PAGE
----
nized in January, presented eggs in the oviduct (three
eggs). is same female also presented secondary and
primary follicles in the ovaries, indicating the possible
occurrence of more than one clutch during the cycle.
is female did not present expanded oviducts, which
indicates that there was no previous egg laying, and the
three oviductal eggs may correspond to a single oviposi-
tion event. A greater fat storage was observed in mature
females during initial and intermediate secondary vitel-
logenesis while low celomatic fat deposition was found
in females in advanced secondary vitellogenesis. We did
not nd any signicant, albeit positive, correlation (r =
0.07; P = 0.84) between female SVL and potential fecun-
dity. An aggregation of three similar-sized males and one
larger female, intertwined, but not involved in copulation,
was observed in October (early spring).
Our results indicated that sexual dimorphism is
very well marked in O. rhombifer from southern Bra-
zilian coastal plain, considering that all the variables
herein tested were signicantly dierent between sexes.
e dimorphism in body size (SVL) is noteworthy, with
females signicantly larger and showing higher num-
ber of ventral scales. Males, however, presented tail pro-
portionally longer, higher number of subcaudal scales,
head proportionally longer and wider and greater inter-
ocular and inter-nostril measurements. e larger body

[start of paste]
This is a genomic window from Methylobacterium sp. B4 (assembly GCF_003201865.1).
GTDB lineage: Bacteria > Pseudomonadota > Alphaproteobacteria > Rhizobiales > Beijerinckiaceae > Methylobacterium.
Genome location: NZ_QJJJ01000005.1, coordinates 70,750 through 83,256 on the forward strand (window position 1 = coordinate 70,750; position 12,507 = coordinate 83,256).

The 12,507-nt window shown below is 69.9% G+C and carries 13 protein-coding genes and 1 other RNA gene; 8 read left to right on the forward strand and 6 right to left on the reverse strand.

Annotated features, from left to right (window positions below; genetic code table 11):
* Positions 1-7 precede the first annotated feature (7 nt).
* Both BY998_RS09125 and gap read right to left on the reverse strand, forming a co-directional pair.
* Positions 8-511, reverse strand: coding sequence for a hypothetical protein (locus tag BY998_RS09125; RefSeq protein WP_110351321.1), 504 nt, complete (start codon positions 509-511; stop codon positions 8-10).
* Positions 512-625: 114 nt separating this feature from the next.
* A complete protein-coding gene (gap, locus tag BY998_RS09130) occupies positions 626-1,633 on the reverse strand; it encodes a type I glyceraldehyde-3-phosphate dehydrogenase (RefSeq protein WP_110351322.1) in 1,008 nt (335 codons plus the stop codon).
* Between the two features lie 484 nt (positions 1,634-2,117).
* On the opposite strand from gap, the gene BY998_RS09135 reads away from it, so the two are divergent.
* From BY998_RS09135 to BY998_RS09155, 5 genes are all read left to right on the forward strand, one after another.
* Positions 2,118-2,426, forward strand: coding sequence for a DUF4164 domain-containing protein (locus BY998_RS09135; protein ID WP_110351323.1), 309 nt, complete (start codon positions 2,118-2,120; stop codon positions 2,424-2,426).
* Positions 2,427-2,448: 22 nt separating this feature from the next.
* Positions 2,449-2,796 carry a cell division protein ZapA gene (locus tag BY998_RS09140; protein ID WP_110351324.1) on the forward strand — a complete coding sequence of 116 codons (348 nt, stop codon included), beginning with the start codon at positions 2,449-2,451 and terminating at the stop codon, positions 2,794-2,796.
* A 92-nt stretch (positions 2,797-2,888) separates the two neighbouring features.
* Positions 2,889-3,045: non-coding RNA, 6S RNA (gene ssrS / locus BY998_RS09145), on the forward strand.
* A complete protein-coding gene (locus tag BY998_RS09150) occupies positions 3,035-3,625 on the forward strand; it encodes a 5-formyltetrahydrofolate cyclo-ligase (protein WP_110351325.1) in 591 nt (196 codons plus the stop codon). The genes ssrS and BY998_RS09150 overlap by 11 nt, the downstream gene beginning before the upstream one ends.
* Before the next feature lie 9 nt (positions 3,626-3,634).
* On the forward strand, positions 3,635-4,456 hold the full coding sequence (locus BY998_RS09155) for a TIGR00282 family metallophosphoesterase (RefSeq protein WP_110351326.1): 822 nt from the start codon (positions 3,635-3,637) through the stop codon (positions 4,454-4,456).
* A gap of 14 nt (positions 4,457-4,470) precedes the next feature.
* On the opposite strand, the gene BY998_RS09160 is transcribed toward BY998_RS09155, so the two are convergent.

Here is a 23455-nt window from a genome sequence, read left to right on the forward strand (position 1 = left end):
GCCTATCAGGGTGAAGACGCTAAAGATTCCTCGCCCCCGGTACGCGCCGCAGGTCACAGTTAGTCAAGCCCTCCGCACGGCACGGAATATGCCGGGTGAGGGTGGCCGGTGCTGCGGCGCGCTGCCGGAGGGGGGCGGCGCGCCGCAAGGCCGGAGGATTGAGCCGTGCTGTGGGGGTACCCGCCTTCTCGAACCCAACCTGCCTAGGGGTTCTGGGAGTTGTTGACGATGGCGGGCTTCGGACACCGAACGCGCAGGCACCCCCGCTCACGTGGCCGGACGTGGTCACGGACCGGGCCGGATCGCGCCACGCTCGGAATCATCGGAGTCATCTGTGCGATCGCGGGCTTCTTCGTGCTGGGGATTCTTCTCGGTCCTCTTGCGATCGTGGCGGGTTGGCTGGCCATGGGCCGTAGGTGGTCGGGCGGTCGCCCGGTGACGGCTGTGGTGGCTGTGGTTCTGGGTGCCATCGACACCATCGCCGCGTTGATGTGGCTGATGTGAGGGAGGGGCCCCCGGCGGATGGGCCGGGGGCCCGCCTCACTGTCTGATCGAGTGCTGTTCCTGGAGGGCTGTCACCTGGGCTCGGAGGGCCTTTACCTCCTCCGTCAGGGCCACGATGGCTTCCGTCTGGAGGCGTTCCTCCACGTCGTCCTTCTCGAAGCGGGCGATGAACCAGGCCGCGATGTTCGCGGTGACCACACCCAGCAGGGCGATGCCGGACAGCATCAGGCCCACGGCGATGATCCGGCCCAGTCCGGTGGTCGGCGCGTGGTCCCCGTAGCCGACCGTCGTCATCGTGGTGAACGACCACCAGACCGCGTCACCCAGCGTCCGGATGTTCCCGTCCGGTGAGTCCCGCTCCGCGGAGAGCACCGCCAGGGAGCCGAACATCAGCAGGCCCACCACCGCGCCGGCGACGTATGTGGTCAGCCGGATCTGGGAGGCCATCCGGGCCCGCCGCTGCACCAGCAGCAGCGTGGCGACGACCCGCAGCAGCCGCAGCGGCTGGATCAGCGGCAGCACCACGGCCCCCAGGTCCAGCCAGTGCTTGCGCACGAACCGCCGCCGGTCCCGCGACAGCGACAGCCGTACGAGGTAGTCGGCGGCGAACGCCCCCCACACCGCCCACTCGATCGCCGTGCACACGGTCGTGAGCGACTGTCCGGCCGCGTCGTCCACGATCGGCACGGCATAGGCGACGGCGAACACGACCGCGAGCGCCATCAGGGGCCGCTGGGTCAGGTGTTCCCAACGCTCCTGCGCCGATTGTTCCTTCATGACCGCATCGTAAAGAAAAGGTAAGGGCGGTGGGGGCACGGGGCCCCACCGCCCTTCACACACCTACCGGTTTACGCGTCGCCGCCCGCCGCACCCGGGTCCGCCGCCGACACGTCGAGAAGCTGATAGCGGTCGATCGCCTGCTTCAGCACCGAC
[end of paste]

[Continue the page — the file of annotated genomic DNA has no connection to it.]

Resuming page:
in females and the tail proportionally longer in males
is a well-known aspect in dipsadid snakes (Aguiar and
Di-Bernardo, 2005; Balestrin and Di-Bernardo, 2005;
Mesquita et al., 2013; Quintela et al., 2017; Quintela and
Loebmann, 2019a, b), including the congener Oxyrhopus
trigeminus (Alencar et al., 2012). Mature females of Oxy-
rhopus guibei also showed SVL signicantly larger than
mature males (Pizzatto and Marques, 2002). e longer
body size in females in species without male-male com-
bat is associated with fecundity so that a larger body can
accommodate a larger ospring. us, females experience
the fertility selection, in which larger bodies take advan-
tage (Shine, 1994). In relation to head dimensions, stud-
ies have demonstrated that sexual dimorphism in head
traits of snakes are related to dierences in the maxi-
mum size of preys consumed by dierent sexes (Shine,
1989; Pearson et al., 2002; Shetty and Shine, 2002; Vin-
cent et al., 2004). A broader analysis of the feeding habits
of the species, based on a larger sample of preyed items,
could reveal if in fact males feed on larger prey. Anoth-
er hypothesis to be considered is the use of the head by
males for the immobilization of females during mating.
Oxyrhopus rhombifer feeds on small mammals and
squamate reptiles in the studied area, which is in agree-
ment with data from other regions where the species
occurs (Vidal, 2002; Maschio et al., 2003, 2004; Sawaya et
al., 2008; Gaiarsa et al., 2013) and from other Oxyrhopus
species (Alencar et al., 2012; Gaiarsa et al., 2013). How-
ever, the high occurrence of solely lizard tail fragments in
the analyzed digestive tracts (25% of all prey items, 50%
of Squamata items; Tab. 1), possibly autotomized to avoid
predation, is remarkable. Caudal autotomy is a very com-